Michael Cohen Pleads Guilty to Lying to Congress Reportedly About Moscow Trump Tower Deal
In the latest plot twist in special counsel Robert Mueller’s Russia probe, former Trump lawyer, Michael Cohen, appeared before a Manhattan court and plead guilty to lying to Congress.
The lawyer participated in a closed-door testimony before Congress last year where he reportedly made false statements about a Trump Tower project in Moscow that was undertaken in 2015 and 2016, CNBC reports. Cohen allegedly lied about the scope and length of the project, according to NBC New’s Peter Alexander.
In August, Michael Cohen, who was once among the President’s innermost circle as a loyal advisor and trusted fixer, pleaded guilty to eight criminal counts relating to tax fraud, illegal campaign contributions, and lying to a financial institution. These charges were not brought against Cohen by the Mueller probe.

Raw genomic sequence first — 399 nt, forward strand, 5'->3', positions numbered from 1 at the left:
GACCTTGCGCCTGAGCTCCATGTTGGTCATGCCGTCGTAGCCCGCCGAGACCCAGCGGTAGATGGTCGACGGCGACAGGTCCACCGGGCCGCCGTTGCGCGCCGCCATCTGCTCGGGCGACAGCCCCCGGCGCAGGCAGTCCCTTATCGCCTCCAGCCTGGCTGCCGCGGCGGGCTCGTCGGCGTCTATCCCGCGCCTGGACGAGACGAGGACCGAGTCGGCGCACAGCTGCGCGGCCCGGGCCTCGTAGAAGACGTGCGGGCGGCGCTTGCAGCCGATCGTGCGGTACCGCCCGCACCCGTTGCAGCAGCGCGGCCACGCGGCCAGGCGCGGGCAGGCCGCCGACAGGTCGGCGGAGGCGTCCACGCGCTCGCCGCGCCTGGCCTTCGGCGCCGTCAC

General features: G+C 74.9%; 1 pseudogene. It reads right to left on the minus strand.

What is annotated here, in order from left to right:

Since then, ABC reports, Cohen has spent more than 70 hours conversing with Mueller’s team and answering questions on Trump’s possible collusion with Russia in 2016.
No doubt Cohen possesses a wealth of information that would be of vital interest to Mueller and his team. He worked with Trump as his personal problem solver for over a decade. Sources familiar with the Russia investigation told ABC that Cohen’s cooperation has been crucial for Mueller’s case.
ABC reported that Cohen’s admission to lying to congress and his latest guilty plea were part of an agreement with Mueller. It is thought the misstatements occurred during two meetings with congressional intelligence committees in the fall of 2017.
The plea came just hours after Trump launched into a fresh tirade against the Mueller investigation on Twitter. The President referred to the probe as a “Witch Hunt” and exclaimed, “this total Hoax will be studied for years!”
Cohen will appear in court again on December 12 for sentencing in the New York case involving eight criminal counts. Although this case was not part of Cohen’s plea agreement with Mueller, his recent cooperation on the Russia investigation could result in the government recommending a reduced sentence.